Studies were approved by the Northwestern University Animal Care and Use Committee and followed the animal welfare guidelines of the Society for Neuroscience and the National Institutes of Health. Wild-type mice (C57BL/6, female and male) were bred in-house or purchased from Jackson Laboratory. Mice were 6–9 weeks old at the time of brain slice recordings.
The experimental approach, based on in vivo stereotaxic injections followed by in vitro photostimulation of presynaptic axons expressing channelrhodopsin-2 (ChR2; Petreanu et al., 2007; Petreanu et al., 2009) and postsynaptic single-cell electrophysiological recordings from identified pyramidal neurons in brain slices, has been described in detail in recent studies (Suter and Shepherd, 2015; Yamawaki and Shepherd, 2015; Yamawaki et al., 2016).
After preparation of brain slices, the slices containing the injection site were carefully inspected to verify the accuracy of the stereotaxic targeting and to ensure that labeling was focal and restricted to the region of interest (RSC or M2). Injections in the RSC labeled neurons in both the granular (RSCg) and dysgranular (RSCd) regions. Pharmacological conditions were set to isolate monosynaptic photo-evoked inputs, including tetrodotoxin (TTX) and 4-aminopyridine (4AP) in the bath solution (artificial CSF, ACSF; Petreanu et al., 2009), and NMDA receptors were blocked with CPP (5 μm). Recordings were made in ACSF composed of the following (in mm): 127 NaCl, 25 NaHCO3, 25 d-glucose, 2.5 KCl, 1 MgCl2, 2 CaCl2, and 1.25 NaH2PO3. Recordings were made at 22°C. Borosilicate electrodes for whole-cell recordings were filled with internal solution composed of the following (in mm): 128 potassium methanesulfonate, 10 HEPES, 10 phosphocreatine, 4 MgCl2, 4 ATP, 0.4 GTP, 3 ascorbate, and 1 EGTA, pH 7.25, 290–295 mOsm.
For photostimulation experiments, we used a light-emitting diode (LED; M470L2; Thorlabs) mounted in the epifluorescence pathway of an upright microscope (Olympus BX51 chassis) equipped with a low-magnification objective lens (4×, UPlanSApo, numerical aperture 0.16; Olympus) to generate photostimuli consisting of a single wide-field blue flash (duration 5 ms; intensity 1.27 mW/mm2 in the specimen plane). For each neuron, single-pulse photostimulation trials were repeated three or more times, traces were averaged, and the average current amplitude over the time window 0–50 ms after stimulus was calculated and used to represent that neuron's photo-evoked synaptic input (Yamawaki and Shepherd, 2015). Recordings were sequentially targeted to neighboring pairs of projection neurons (<100 μm) that were identified as different projection neurons based on labeling with different colored tracers. In some cases, a nearby third neuron was also recorded, allowing two pairwise comparisons from three projection neurons.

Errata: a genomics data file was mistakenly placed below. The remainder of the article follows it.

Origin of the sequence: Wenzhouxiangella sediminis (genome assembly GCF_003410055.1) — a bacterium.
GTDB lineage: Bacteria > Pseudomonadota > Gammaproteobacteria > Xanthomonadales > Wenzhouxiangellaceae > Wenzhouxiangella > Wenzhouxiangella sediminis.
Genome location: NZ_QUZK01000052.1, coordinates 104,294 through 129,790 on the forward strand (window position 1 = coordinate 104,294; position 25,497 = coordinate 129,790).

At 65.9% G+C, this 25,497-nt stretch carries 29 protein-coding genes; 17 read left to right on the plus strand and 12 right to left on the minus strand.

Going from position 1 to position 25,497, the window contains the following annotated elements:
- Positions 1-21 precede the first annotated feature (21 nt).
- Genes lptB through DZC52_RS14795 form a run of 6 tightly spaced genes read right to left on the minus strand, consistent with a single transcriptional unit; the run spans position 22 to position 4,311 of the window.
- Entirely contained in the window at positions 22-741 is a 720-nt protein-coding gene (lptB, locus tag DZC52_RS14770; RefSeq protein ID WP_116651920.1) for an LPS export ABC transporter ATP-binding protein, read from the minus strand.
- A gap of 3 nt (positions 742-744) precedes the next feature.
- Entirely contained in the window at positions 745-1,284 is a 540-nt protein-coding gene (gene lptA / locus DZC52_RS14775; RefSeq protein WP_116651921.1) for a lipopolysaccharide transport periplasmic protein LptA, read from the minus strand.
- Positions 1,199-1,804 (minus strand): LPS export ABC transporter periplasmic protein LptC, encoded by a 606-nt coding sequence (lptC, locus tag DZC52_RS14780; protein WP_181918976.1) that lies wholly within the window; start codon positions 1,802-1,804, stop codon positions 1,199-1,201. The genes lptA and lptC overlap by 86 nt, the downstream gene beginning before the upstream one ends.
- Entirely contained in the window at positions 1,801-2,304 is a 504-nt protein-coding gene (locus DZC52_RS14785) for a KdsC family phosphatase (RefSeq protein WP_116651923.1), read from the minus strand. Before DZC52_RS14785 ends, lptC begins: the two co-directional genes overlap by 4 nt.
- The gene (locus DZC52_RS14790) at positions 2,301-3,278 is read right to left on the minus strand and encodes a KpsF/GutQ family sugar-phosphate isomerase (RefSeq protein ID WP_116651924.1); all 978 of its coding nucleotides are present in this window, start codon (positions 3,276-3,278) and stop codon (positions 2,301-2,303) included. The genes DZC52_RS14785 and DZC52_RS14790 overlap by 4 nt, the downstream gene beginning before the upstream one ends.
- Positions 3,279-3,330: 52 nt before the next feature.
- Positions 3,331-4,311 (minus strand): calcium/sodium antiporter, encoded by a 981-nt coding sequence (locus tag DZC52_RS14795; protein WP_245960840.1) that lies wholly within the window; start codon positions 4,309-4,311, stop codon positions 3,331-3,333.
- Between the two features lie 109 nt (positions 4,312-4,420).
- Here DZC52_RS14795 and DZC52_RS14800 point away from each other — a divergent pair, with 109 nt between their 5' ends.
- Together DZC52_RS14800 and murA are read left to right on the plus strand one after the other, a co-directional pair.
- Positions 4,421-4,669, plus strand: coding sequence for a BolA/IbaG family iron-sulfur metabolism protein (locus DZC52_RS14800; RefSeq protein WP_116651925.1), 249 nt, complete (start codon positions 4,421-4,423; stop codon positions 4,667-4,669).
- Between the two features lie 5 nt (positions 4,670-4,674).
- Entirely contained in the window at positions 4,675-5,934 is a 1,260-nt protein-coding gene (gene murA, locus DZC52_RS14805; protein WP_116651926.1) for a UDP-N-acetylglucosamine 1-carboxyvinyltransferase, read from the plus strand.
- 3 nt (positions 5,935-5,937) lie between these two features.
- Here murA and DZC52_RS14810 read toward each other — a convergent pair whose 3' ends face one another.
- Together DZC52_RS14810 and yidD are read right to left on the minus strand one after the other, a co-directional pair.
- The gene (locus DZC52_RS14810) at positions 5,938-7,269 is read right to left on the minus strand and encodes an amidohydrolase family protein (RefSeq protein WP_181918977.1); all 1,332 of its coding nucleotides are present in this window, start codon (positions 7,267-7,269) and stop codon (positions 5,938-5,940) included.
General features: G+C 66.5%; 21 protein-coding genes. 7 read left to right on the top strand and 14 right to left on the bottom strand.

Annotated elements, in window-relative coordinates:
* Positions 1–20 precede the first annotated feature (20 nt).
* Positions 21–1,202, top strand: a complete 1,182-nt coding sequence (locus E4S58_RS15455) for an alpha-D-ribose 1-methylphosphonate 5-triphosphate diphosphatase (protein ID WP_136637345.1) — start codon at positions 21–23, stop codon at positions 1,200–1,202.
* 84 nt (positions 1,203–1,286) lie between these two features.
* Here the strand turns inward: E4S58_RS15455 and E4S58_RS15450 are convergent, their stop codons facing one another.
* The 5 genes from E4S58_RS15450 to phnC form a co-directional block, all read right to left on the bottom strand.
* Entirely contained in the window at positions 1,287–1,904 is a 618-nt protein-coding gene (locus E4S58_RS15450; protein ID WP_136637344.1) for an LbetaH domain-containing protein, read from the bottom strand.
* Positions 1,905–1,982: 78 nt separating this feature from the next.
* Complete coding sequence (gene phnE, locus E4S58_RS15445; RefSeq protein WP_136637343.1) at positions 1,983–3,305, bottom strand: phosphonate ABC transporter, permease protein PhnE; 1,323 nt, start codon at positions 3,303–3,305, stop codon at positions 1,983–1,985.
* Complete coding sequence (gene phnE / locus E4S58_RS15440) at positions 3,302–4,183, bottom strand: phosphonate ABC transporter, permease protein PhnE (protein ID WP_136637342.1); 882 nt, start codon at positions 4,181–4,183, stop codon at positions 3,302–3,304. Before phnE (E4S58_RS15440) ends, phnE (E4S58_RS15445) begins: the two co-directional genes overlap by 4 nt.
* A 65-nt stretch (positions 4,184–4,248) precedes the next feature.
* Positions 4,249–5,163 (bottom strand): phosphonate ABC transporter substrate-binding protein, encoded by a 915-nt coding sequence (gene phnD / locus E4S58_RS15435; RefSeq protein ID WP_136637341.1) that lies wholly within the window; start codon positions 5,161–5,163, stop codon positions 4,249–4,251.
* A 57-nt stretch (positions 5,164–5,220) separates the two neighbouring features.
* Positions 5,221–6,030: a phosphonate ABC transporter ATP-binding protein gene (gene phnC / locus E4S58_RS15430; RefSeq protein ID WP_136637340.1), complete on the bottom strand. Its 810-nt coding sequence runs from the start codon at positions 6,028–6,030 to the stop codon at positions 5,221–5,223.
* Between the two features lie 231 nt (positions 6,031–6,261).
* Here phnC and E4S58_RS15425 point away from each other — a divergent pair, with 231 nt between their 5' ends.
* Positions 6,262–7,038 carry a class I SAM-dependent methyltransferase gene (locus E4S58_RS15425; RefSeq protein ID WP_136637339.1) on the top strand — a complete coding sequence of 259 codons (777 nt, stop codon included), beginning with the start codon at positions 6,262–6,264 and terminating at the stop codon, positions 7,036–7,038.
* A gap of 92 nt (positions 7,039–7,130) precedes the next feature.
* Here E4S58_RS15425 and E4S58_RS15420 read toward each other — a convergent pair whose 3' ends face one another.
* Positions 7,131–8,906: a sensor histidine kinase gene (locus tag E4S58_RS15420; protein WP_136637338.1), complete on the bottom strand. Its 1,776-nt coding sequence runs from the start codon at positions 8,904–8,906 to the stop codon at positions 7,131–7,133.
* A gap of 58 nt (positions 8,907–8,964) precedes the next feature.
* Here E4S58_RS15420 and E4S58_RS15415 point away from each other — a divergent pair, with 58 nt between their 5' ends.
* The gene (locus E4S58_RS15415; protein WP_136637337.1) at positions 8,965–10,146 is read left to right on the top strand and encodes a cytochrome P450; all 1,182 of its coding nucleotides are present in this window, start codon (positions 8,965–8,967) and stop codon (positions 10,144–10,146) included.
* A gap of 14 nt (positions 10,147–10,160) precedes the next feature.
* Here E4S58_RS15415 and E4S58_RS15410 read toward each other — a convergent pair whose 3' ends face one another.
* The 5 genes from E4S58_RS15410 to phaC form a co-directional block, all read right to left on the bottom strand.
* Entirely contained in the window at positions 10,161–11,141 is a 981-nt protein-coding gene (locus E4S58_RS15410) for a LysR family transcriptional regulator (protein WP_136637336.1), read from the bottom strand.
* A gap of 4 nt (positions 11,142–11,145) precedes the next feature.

For statistical analyses, group data are presented as median unless otherwise indicated and group comparisons were made using nonparametric tests as indicated in the text, with significance defined as p < 0.05.
Three-dimensional views of the mouse brain and maximum intensity projection images for injection sites corresponding most closely to the RSC and M2 areas studied here were obtained from the Allen Mouse Brain Connectivity Atlas.
RSC axons project to posterior M2
Most previous studies of the anatomy of the RSC→M2 projection in rodents have used rats (Vogt and Miller, 1983; Shibata et al., 2004). Images from the Allen Mouse Brain Connectivity Atlas suggest similar anatomical organization in mice (Fig. 1A). Building on these observations and as an initial step toward characterizing RSC→M2 synaptic connections in the present study, we used retrograde and anterograde labeling methods to localize the RSC→M2 projection anatomically in mice. In one set of experiments, we injected retrograde tracer into the M2 and, several days later, prepared RSC-containing coronal brain slices (Fig. 2A). Fluorescent retrogradely labeled M2-projecting neurons were observed in the RSC, mostly in the upper layers (Fig. 2A). Later in the study we will describe additional details of this labeling pattern. In a complementary set of experiments, we injected anterograde marker (AAV-eGFP) into the RSC and prepared coronal M2-containing slices 3 weeks later (Fig. 2B–E). Fluorescent RSC axons were observed in a wedge-like sector extending dorsomedially along the flexure between the lateral agranular cortex and the medial bank within the interhemispheric fissure (Fig. 2D,E). In stereotaxic atlases, this RSC-recipient zone corresponds to the posterior part of M2 (Dong, 2008). The RSC axonal projection to M2 extended 1–2 mm along the rostrocaudal axis. Guided by these anterograde and retrograde labeling patterns, in subsequent experiments of RSC→M2 connections we targeted our injections and recordings to an RSC location of −1.4 mm and a M2 location of +0.5 mm rostrocaudal distance relative to bregma. In M2 slices at this level (Fig. 2E), RSC axons extended across M2 layers, with relative peaks in upper layer 1, lower 2/3, and broadly across 5B/6 (Fig. 2F). Layer 5B is particularly thick in the M2 (Fig. 2G; Hooks et al., 2011), as expected for a cortical area at the crest of a convexity (von Economo, 1929). This anatomical distribution suggested that M2 neurons across layers could be broadly innervated by these RSC axons, which we tested next.
RSC axons monosynaptically excite pyramidal neurons across multiple layers in M2